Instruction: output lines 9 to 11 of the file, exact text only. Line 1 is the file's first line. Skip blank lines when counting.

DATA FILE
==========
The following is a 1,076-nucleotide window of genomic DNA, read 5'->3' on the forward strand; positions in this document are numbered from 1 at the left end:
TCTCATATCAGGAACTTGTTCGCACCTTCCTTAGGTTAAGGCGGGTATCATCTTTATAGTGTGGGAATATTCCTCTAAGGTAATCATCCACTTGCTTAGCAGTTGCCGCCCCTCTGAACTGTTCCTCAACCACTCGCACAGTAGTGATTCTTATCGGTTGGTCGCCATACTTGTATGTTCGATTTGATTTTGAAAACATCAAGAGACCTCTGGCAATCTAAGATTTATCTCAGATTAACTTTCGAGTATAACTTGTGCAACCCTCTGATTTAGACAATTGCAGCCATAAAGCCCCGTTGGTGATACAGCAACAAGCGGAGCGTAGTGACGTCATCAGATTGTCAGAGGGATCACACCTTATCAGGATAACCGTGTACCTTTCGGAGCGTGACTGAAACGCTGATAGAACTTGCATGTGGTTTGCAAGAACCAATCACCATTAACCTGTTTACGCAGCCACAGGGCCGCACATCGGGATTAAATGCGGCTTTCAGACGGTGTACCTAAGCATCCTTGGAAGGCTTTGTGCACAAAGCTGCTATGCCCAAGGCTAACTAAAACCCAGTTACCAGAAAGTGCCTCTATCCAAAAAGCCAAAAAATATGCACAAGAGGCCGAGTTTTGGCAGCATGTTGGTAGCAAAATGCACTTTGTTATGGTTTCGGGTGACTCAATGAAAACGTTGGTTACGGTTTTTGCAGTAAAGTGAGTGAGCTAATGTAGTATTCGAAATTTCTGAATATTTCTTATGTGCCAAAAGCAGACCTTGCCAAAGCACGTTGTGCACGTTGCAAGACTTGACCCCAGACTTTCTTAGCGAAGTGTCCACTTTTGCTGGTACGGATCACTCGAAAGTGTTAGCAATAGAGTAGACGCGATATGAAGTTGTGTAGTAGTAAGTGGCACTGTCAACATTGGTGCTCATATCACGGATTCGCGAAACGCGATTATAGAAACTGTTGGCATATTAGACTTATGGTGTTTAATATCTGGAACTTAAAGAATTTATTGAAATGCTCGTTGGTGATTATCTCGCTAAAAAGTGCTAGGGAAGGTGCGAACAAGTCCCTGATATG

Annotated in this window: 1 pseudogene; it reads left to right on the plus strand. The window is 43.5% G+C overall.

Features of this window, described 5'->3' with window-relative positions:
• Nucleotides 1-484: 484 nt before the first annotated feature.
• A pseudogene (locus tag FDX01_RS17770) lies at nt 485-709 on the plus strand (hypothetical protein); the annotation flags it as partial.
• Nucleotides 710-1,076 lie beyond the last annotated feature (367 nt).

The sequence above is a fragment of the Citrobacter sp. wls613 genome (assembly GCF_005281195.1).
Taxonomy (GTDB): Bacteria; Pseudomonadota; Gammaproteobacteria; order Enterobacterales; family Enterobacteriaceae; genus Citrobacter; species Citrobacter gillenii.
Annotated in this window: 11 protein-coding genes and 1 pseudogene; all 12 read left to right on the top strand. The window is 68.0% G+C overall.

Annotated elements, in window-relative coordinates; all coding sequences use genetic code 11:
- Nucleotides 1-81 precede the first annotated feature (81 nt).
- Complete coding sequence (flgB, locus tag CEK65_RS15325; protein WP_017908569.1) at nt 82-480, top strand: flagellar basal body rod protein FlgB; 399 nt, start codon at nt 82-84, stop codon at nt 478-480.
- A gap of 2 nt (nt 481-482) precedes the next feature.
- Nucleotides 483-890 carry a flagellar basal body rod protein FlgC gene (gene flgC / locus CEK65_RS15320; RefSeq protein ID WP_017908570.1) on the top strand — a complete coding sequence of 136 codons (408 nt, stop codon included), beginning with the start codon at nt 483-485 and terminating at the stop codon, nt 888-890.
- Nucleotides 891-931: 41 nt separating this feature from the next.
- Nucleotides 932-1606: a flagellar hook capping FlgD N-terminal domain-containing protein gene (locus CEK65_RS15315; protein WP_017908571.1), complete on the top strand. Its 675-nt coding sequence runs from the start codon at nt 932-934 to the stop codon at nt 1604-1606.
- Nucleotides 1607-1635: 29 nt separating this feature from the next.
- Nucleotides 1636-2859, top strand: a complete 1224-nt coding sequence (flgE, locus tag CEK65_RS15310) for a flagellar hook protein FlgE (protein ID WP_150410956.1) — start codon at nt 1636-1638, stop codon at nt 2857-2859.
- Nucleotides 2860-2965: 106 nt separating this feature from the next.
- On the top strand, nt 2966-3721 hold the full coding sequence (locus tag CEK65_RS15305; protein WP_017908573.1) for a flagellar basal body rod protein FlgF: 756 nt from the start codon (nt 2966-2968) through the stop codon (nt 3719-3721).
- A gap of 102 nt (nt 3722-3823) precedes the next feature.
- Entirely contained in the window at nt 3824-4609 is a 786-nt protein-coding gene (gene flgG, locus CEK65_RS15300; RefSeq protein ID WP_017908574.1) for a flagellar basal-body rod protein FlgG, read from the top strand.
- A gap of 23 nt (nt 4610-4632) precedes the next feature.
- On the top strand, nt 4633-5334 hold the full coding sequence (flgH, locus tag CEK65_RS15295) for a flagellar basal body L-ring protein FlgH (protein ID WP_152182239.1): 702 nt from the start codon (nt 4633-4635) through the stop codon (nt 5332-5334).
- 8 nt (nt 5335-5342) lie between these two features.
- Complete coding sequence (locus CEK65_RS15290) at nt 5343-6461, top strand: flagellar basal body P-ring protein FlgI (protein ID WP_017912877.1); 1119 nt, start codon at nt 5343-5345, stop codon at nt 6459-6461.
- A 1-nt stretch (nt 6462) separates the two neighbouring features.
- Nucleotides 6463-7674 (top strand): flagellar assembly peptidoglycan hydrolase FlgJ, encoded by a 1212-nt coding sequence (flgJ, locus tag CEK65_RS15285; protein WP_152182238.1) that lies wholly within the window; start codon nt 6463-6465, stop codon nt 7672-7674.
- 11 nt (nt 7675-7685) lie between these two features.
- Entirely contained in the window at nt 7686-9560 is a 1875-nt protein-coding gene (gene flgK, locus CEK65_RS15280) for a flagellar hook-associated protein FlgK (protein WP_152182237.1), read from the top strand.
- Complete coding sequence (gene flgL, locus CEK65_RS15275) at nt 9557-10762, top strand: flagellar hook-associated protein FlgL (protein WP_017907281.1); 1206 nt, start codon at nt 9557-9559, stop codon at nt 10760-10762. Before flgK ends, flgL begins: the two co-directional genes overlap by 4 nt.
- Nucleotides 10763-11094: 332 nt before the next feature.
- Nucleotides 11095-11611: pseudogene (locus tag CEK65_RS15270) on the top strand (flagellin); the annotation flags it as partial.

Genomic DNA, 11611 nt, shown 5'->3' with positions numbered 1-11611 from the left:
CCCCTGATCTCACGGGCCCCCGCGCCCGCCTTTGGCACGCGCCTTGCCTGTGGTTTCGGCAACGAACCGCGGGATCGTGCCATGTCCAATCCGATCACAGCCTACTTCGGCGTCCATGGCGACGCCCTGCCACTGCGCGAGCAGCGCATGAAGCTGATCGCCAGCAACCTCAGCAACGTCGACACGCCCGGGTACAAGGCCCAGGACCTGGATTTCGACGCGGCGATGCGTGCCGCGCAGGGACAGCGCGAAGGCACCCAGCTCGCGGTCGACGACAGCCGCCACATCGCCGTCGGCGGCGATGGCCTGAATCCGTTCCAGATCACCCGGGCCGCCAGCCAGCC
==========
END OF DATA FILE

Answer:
Taxonomy (GTDB): Bacteria; Pseudomonadota; Gammaproteobacteria; order Enterobacterales; family Enterobacteriaceae; genus Citrobacter; species Citrobacter gillenii.
Annotated in this window: 11 protein-coding genes and 1 pseudogene; all 12 read left to right on the top strand. The window is 68.0% G+C overall.

Annotated elements, in window-relative coordinates; all coding sequences use genetic code 11: